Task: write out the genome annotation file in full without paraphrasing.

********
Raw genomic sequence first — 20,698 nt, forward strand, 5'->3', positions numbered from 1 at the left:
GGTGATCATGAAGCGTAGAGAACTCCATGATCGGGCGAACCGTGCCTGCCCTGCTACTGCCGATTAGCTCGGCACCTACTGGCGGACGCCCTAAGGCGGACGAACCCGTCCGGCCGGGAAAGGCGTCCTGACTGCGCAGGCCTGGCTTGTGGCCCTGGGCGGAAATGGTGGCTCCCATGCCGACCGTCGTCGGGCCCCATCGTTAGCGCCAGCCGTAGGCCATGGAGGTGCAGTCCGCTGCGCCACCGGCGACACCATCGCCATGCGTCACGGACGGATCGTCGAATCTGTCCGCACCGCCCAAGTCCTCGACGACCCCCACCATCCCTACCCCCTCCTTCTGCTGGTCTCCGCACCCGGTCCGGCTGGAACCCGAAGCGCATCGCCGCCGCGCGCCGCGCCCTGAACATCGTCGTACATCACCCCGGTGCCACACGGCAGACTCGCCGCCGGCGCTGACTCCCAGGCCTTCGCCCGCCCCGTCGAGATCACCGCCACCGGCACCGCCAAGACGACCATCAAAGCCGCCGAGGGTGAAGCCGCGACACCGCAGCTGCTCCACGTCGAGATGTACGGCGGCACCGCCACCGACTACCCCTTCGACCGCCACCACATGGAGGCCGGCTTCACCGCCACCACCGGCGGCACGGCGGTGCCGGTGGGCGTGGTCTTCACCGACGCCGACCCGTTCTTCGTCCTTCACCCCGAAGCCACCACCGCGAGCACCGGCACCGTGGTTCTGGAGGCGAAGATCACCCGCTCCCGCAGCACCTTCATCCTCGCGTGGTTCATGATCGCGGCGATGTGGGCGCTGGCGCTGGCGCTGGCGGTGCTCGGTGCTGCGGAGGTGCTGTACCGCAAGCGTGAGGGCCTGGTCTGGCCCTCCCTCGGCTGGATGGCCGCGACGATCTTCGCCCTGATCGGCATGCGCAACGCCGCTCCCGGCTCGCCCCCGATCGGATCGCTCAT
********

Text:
Raw genomic sequence first — 20,698 nt, forward strand, 5'->3', positions numbered from 1 at the left:
GGTGATCATGAAGCGTAGAGAACTCCATGATCGGGCGAACCGTGCCTGCCCTGCTACTGCCGATTAGCTCGGCACCTACTGGCGGACGCCCTAAGGCGGACGAACCCGTCCGGCCGGGAAAGGCGTCCTGACTGCGCAGGCCTGGCTTGTGGCCCTGGGCGGAAATGGTGGCTCCCATGCCGACCGTCGTCGGGCCCCATCGTTAGCGCCAGCCGTAGGCCATGGAGGTGCAGTCCGCTGCGCCACCGGCGACACCATCGCCATGCGTCACGGACGGATCGTCGAATCTGTCCGCACCGCCCAAGTCCTCGACGACCCCCACCATCCCTACCCCCTCCTTCTGCTGGTCTCCGCACCCGGTCCGGCTGGAACCCGAAGCGCATCGCCGCCGCGCGCCGCGCCCTGAACATCGTCGTACATCACCCCGGTGCCACACGGCAGACTCGCCGCCGGCGCTGACTCCCAGGCCTTCGCCCGCCCCGTCGAGATCACCGCCACCGGCACCGCCAAGACGACCATCAAAGCCGCCGAGGGTGAAGCCGCGACACCGCAGCTGCTCCACGTCGAGATGTACGGCGGCACCGCCACCGACTACCCCTTCGACCGCCACCACATGGAGGCCGGCTTCACCGCCACCACCGGCGGCACGGCGGTGCCGGTGGGCGTGGTCTTCACCGACGCCGACCCGTTCTTCGTCCTTCACCCCGAAGCCACCACCGCGAGCACCGGCACCGTGGTTCTGGAGGCGAAGATCACCCGCTCCCGCAGCACCTTCATCCTCGCGTGGTTCATGATCGCGGCGATGTGGGCGCTGGCGCTGGCGCTGGCGGTGCTCGGTGCTGCGGAGGTGCTGTACCGCAAGCGTGAGGGCCTGGTCTGGCCCTCCCTCGGCTGGATGGCCGCGACGATCTTCGCCCTGATCGGCATGCGCAACGCCGCTCCCGGCTCGCCCCCGATCGGATCGCTCAT